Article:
London’s Paddington Trail Raises Over $1.4 million for CharityJan 30, 2015
The Paddington Trail, sponsored by Barclaycard. STUDIOCANAL, VisitLondon.com and the National Society for the Prevention of Cruelty to Children (NSPCC) have revealed that the public art installation created to mark the release of PADDINGTON in cinemas has raised over $1.4 million for the NSPCC’s ChildLine service
By Eileen Ogintz
Tribune Media Services
Got your bunny ears?
It’s Easter Sunday and at the sumptuous brunch at the Ritz-Carlton, Half Moon Bay in California, little girls are dressed in brightly colored dresses, boys in dress shirts that don’t want to stay in their pants and kids and grown-ups proudly sport bunny ears, some with blinking lights. Outside there was an Easter egg hunt going on and a visiting petting zoo with baby goats, chicks and bunnies.
But the real attraction — other than the drop-dead gorgeous views of the Pacific Coast — is the food — sushi, dim sum, corn bisque, chilled mint pea soup, Peking duck, roast beef, ham, Thai curry, freshly shucked oysters and shrimp — some 300 choices in all, much of it locally sourced — the fruits, vegetables, chicken, beef, ham and lamb. And despite all the kids, there’s not a chicken finger in sight.
“I don’t do kids food at the brunch,” says Xavier Salomon, the executive chef at the Ritz-Carlton, Half Moon Bay, and he adds, parents rarely ask for it — not when kids can eat delectable mashed potatoes, roast beef, just-made sushi rolls, veggies in season and mini quiches that they can serve themselves. “And, of course, they go crazy for the desserts,” he says with a smile — Nutella crepes, apple, blackberry and peach marshmallows, chocolate mousse, flan, tiny tarts, fresh berries and cream and miniature cakes too pretty to eat (chocolate raspberry dome, anyone?)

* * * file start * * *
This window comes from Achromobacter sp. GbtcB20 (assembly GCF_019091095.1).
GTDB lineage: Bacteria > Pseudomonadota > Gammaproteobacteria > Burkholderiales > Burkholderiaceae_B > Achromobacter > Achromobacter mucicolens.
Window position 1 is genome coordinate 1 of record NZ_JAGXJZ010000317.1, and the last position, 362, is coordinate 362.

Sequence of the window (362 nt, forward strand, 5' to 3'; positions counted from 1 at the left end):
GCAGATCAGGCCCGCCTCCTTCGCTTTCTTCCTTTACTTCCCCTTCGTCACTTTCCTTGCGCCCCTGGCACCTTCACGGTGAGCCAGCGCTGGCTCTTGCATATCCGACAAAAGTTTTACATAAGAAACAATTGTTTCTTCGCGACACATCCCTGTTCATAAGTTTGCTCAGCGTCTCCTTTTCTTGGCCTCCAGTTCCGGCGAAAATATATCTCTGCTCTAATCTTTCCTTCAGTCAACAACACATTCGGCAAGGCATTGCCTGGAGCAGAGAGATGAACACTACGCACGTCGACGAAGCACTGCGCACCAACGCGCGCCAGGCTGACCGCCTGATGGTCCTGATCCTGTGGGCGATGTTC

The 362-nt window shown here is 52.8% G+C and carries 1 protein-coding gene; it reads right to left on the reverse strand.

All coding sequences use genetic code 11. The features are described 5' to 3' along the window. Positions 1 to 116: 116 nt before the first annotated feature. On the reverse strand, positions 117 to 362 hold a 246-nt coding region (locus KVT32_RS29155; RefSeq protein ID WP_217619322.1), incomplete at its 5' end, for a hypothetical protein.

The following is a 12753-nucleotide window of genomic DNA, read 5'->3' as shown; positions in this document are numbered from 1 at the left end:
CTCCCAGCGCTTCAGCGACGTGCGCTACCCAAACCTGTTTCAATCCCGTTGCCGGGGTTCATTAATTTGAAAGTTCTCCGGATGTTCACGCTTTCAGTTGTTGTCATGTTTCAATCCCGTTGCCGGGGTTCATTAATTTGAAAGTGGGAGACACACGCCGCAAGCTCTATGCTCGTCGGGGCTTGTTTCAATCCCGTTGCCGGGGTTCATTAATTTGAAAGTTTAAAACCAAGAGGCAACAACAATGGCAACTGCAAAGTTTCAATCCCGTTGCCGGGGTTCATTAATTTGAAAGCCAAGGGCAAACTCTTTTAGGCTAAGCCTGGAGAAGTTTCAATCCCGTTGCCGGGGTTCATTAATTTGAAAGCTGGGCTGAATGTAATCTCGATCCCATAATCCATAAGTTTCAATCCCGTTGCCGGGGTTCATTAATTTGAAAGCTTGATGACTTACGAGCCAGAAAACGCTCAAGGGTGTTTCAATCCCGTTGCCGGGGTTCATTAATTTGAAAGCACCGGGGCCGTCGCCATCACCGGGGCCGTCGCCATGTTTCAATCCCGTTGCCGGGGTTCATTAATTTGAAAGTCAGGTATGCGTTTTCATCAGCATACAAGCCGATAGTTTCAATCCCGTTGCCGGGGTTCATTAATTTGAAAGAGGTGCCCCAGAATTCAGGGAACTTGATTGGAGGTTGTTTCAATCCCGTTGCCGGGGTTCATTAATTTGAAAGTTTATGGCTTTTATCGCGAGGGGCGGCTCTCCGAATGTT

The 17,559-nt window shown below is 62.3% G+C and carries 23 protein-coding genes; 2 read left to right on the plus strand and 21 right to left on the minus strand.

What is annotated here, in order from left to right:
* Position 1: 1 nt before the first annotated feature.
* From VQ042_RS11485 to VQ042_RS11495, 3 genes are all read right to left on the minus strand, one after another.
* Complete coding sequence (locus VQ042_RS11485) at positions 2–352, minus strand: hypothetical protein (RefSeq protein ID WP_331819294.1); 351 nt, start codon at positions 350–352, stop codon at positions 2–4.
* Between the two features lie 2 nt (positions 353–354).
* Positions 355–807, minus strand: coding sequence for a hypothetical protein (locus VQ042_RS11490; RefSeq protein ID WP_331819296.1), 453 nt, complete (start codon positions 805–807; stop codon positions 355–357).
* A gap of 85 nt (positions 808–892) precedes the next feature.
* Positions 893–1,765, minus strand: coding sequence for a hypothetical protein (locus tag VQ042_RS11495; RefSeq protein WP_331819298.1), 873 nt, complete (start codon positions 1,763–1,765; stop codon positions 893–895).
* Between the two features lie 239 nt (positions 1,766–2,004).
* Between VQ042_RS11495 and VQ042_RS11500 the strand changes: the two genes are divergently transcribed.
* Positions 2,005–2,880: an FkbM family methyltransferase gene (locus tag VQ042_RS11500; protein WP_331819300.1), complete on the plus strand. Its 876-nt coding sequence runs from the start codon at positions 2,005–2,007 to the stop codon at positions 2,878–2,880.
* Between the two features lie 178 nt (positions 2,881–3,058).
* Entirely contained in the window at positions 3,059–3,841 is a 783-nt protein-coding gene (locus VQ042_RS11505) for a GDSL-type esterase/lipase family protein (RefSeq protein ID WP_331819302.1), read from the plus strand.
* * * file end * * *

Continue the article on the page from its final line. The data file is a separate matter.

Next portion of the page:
Chef Salomon says he’s most proud that the food at the brunch is so fresh, coming from a dozen local farms and purveyors with 11 chefs cooking, slicing and serving as we eat — shucking oysters, carving ham and beef, cutting chicken. No wonder this brunch is so popular in the Bay Area that people drive an hour or more to indulge. For some, it becomes an annual tradition to celebrate a birthday — or Easter.
Half Moon Bay famous for its fall pumpkin crop and pumpkin festival, of course, is also known for its spectacular beaches, redwood forests and hiking trails along the bluffs. The region south of San Francisco also offers terrific opportunities for families that want their kids to see where their food comes from. There are farms here that date back to the 1800s and many welcome visitors. Kids will especially like Harley Farms Goat Dairy in Pescadero, where they can ogle the baby goats and sample goat cheese and fudge made with goat milk.
This coast with its hidden coves, thick fog and isolated canyons was ideal for Canadian rum runners and local moonshiners. Now there are farms, miles of beaches (here’s the place to horseback ride along the beach), redwood forests and countless trails. There’s whale-watching through April, kayaking, fishing, and of course, the chance to sample plenty of farm-to-table eats.